If we’re honest, most of us will admit to having slight hoarder tendencies and a deep dislike for tidying or decluttering!

By Veronica Logan

Luckily for us, Marie Kondo – Japanese cleaning consultant and author of the #1 New York Times best-selling book The Life-Changing Magic of Tidying Up – has developed a method that is revolutionising the chore of decluttering, organising and storing.

Known as the KonMari Method, it involves gathering all your belongings and then systematically reviewing each item and keeping only the things that “spark joy”.

From there, you are able to choose a place for it in your home. Simply put, what we should be doing is focusing on finding things we want to keep and NOT things we want to throw out.

Subscribe to our Free Daily All4Women Newsletter to enter

“Identifying the things that make you happy: that is the work of tidying”, Kondo claims.

So, what are her lessons for helping us rid our homes of clutter and the burdens of excess?

1. Visualise your life as clutter-free

There is nothing more motivating than imagining what your life or home could look or feel like without all the clutter, so Kondo encourages you to focus and vividly picture this as an achievable outcome. Start by walking through your home and paying attention to everything in it to get an idea of what items you own and how you intend on sorting them.

2. Choose which belongings to keep before you tidy

According to Kondo, “People who never finish tidying up often attempt to store everything without getting rid of anything.” Essentially, once you learn to intentionally choose your belongings you will only be left with items that you really enjoy, need and have space to store. This could be trickier with items that you may still feel attached to, even if you aren’t necessarily using them.

If that is the case, Kondo advises you to consider the reasons behind your attachment before “thanking that item for its service and moving on”.

3. Tidy by category and not by location

While this might seem counter-intuitive, this is Kondo’s golden rule when it comes to tidying. There is also a specific order that she recommends for tidying i.e. starting with clothing then moving on to books and papers before working your way to miscellaneous (all other household items) and finishing with sentimental items.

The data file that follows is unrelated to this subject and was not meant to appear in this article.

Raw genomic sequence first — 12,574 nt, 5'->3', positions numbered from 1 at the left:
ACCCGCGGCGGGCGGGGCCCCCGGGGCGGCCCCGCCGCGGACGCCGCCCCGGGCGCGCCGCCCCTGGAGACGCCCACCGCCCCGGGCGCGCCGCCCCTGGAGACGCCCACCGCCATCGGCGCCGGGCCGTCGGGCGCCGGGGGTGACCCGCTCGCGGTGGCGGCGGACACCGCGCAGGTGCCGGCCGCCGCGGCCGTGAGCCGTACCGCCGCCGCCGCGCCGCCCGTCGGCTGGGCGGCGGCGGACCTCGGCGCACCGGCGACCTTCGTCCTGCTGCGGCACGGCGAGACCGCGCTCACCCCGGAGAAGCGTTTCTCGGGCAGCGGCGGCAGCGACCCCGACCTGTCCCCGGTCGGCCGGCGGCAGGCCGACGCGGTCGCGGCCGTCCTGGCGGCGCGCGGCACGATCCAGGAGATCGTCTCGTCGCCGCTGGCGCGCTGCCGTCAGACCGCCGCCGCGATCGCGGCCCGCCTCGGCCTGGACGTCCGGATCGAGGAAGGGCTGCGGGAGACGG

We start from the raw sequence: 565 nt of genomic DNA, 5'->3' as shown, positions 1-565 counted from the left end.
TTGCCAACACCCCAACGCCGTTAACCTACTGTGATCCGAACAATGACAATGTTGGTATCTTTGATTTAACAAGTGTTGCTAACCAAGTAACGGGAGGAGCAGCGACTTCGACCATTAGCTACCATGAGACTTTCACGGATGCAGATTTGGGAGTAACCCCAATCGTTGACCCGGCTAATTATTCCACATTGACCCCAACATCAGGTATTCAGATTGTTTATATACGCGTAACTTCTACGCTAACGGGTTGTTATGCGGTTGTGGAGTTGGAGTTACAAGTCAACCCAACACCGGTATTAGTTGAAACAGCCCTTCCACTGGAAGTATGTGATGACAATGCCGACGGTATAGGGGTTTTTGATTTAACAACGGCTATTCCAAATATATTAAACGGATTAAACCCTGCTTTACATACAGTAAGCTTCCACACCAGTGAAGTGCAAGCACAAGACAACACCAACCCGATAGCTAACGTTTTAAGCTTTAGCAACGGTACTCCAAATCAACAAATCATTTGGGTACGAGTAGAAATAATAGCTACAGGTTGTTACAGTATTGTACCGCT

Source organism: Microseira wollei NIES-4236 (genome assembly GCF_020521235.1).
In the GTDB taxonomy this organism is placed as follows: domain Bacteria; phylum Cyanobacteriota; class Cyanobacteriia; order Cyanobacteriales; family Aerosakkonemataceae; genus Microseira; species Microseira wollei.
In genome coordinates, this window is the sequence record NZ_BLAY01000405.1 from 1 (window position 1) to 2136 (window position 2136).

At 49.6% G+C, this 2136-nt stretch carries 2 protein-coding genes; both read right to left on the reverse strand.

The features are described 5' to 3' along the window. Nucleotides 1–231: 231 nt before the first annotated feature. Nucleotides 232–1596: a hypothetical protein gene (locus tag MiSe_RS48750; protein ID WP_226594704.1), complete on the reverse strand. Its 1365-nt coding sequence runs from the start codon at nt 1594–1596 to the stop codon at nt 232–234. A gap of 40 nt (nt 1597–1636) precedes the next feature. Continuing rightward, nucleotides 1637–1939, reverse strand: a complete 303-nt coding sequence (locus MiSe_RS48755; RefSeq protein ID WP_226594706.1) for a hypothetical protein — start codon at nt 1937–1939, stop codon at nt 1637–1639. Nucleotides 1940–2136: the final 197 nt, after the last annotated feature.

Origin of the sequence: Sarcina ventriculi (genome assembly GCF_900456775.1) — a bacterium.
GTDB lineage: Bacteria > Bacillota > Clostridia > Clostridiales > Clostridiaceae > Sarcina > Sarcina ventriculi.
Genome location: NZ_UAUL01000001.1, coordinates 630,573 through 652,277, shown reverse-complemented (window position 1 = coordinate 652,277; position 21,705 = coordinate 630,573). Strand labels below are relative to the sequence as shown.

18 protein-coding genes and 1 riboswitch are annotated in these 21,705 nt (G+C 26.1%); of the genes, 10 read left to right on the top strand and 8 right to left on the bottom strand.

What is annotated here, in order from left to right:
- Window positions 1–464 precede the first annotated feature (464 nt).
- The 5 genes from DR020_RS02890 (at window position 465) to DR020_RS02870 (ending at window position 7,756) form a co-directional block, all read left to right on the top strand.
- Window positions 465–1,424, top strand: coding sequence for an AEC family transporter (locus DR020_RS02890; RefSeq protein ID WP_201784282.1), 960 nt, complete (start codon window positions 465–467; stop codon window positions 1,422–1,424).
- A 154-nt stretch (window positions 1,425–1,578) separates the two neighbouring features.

Gather all of these items, category by category, pile them on the floor and systematically work your way through them in a thoughtful and considered manner, which leads to Kondo’s infamous question…

4. Ask yourself if each item you encounter sparks joy

This is where you pick up and hold each item in your hands and ask yourself, “Does this spark joy?”

While it may not always make sense, Kondo maintains that you’ll know straight away whether something makes you feel joyful or not. If it doesn’t spark joy, its time to thank it for its service and move it aside to be given away. Remember the key is looking for items to keep and not discard, so keep only those that fill you with joy.

5. Find a place for your items

Once you know which items you are keeping, you can then decide where best to keep, display or store them. For example, Kondo asserts that most of our clothing would be better off (and happier!) vertically folded in a drawer rather than hanging in a cupboard.

That said, employing her trademark vertical folding technique helps make clothing super visible and hard to mess with as you aren’t moving the whole pile when grabbing a shirt or putting away washing. You can even go one step further and use things like shoeboxes as mini-drawer dividers.

Read more: 3 Smart storage solutions for small homes

At the end of the day, tidying and decluttering can be overwhelming, so Kondo encourages you to start small. Rather than feel pressurised to dive head first into her method, start with one drawer or category and go from there. Kondo assures you that once you start, you’ll never have to organise your home again and if that doesn’t spark joy, very little else will!

This article was first published on www.privateproperty.co.za

Author: Private Property